Anxiety can lead to negative thought patterns that can affect team performance through a variety of traps we fall into, some examples of this are:
▶ Catastrophizing: Worst-case scenario thinking.
▶ Mind reading: Assuming others' thoughts/feelings.
▶ Fortune telling: Predicting negative outcomes.
▶ Black-and-white thinking: All-or-nothing perspective.
▶ Overgeneralizing: Drawing broad conclusions from single events.
To break these patterns, strategies can be implemented. These include identifying physical symptoms of anxiety, recognizing and naming the specific pattern, separating fears and facts, and telling stories to change thought processes.
Anxiety impacts everyone in every organization, managing it and compartmentalizing anxiety is how we generate different outcomes from it. This is true for everyone from 1 to 150 including senior executives, high-performing employees, employees on PIP programs, unemployed jobseekers, retired consultants and more.
When we are anxious, we tend to get trapped in negative thought patterns that can take over our lives, making it difficult to focus on work and perform at our best. If left unchecked, these thought patterns can lead to a debilitating negative spiral, further exacerbating our sense of helplessness.
To avoid this, it's important to identify the traps that anxiety can lead us into. These traps include catastrophizing, mind reading, fortune telling, black-and-white thinking, and overgeneralizing. If one or more of these thinking traps has a hold on you, try implementing the following strategies to break free from them.
Pause the pattern
Anxiety is often preceded by physical symptoms, such as a churning stomach, sweaty palms, or flaring nostrils. These reactions are part of an amygdala hijack, causing your body to react with a fight-or-flight response instead of operating from your thinking brain. When you notice these reactions, consciously change your activities. Engage the thinking part of your brain by doing something that will challenge you enough to divert your brain away from your stressor. For example, try doing a math problem that is challenging enough to require your full attention.
Name the trap
Give your pattern a name, whether it is one of the traps listed above or something you come up with yourself. Naming converts the vague threat to something concrete. You regain power by realizing you've encountered it before - and survived. You can fine-tune your mitigation strategy based on the specific trap that's ensnared you. For example, if you find yourself catastrophizing, name it as such and make a plan to challenge those thoughts with evidence to the contrary.
Separate FUD from fact
Create a two-column list. On one side list all your fears, uncertainties, and doubts, or FUD. The second column is for verified facts. Being able to compare the two can quell your fears and bring you back to reality. When you are feeling overwhelmed, take a step back and write out your fears in one column, and the corresponding facts in another column. By seeing the facts written out, you can challenge the negative thoughts that are fueling your anxiety. For instance, let's say you're anxious about an upcoming presentation. Your FUD column might include thoughts such as "I will mess up and everyone will laugh at me." In the facts column, you can write, "I have prepared thoroughly for this presentation and have done it successfully in the past." Seeing the facts written out can help you challenge the negative thoughts and focus on the positive aspects of the situation.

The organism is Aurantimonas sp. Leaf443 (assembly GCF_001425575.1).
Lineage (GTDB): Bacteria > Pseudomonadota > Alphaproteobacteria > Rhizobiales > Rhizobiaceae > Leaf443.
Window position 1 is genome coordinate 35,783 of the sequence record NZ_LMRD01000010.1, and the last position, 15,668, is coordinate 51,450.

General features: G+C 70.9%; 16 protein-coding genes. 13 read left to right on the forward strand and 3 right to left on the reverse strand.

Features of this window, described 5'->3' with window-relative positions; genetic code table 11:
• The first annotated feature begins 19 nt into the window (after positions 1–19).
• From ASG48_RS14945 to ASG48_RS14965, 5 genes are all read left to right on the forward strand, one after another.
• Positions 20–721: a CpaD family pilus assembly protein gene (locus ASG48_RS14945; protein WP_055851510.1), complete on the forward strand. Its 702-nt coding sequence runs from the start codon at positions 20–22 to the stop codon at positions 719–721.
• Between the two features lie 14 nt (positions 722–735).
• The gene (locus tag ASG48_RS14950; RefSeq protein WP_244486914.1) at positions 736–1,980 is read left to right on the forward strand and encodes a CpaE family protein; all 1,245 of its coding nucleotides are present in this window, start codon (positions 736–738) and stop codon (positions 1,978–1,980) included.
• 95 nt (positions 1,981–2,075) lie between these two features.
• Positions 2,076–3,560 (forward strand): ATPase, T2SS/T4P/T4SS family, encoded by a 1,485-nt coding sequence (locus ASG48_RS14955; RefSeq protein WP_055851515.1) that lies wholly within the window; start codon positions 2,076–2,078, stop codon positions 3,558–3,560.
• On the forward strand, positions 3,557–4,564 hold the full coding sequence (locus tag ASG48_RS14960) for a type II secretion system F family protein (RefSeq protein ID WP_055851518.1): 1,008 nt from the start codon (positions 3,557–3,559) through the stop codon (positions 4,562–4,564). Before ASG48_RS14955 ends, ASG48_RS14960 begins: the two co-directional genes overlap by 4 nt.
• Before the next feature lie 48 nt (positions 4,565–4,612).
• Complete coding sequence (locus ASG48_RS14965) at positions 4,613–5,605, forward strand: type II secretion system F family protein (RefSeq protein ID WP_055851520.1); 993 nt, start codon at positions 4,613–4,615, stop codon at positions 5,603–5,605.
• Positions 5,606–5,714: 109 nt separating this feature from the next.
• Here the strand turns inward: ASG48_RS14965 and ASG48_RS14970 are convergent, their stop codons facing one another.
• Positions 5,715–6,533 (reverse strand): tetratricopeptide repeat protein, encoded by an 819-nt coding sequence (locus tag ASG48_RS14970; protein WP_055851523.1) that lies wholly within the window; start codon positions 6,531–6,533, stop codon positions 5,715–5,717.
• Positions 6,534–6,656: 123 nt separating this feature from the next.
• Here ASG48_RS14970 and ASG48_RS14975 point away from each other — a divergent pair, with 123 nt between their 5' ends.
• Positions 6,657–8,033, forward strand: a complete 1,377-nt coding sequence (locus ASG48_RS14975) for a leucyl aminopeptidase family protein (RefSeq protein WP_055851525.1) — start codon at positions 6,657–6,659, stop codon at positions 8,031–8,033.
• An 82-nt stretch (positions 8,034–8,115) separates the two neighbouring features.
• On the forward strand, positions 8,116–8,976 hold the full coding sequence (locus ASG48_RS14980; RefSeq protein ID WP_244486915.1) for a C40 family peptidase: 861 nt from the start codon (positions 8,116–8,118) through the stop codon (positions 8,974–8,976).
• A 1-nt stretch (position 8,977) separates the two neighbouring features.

Tell yourself a different story
Our thoughts shape our reality, so it's important to challenge negative thoughts and tell ourselves a different story. Instead of catastrophizing or assuming the worst, try to reframe the situation in a positive light. For instance, if you find yourself thinking, "This project is going to fail," try reframing it as, "This project is challenging, but I have the skills and resources to overcome any obstacles." By telling yourself a different story, you can change your thought processes and reduce your anxiety. In conclusion, anxiety can lead to negative thought patterns that can affect team performance through a variety of traps we fall into. However, by implementing strategies such as pausing the pattern, naming the trap, separating FUD from fact, and telling ourselves a different story, we can break free from these negative thought patterns, gain control over our anxiety, and perform at our best in the workplace.
In order to work together more effectively in teams and avoid common pitfalls in the workplace, it's important to foster open communication, establish clear roles and responsibilities, encourage constructive feedback, and prioritize collaboration over competition. By recognizing the potential challenges that can arise in group dynamics and proactively addressing them, teams can build trust, enhance creativity, and achieve greater success in their endeavors. With a commitment to ongoing learning and improvement, individuals can also develop the skills and mindset needed to thrive in a collaborative work environment. By following these principles and staying focused on the shared goals and values of the team, we can build stronger, more resilient organizations that benefit both the individuals within them and the wider community.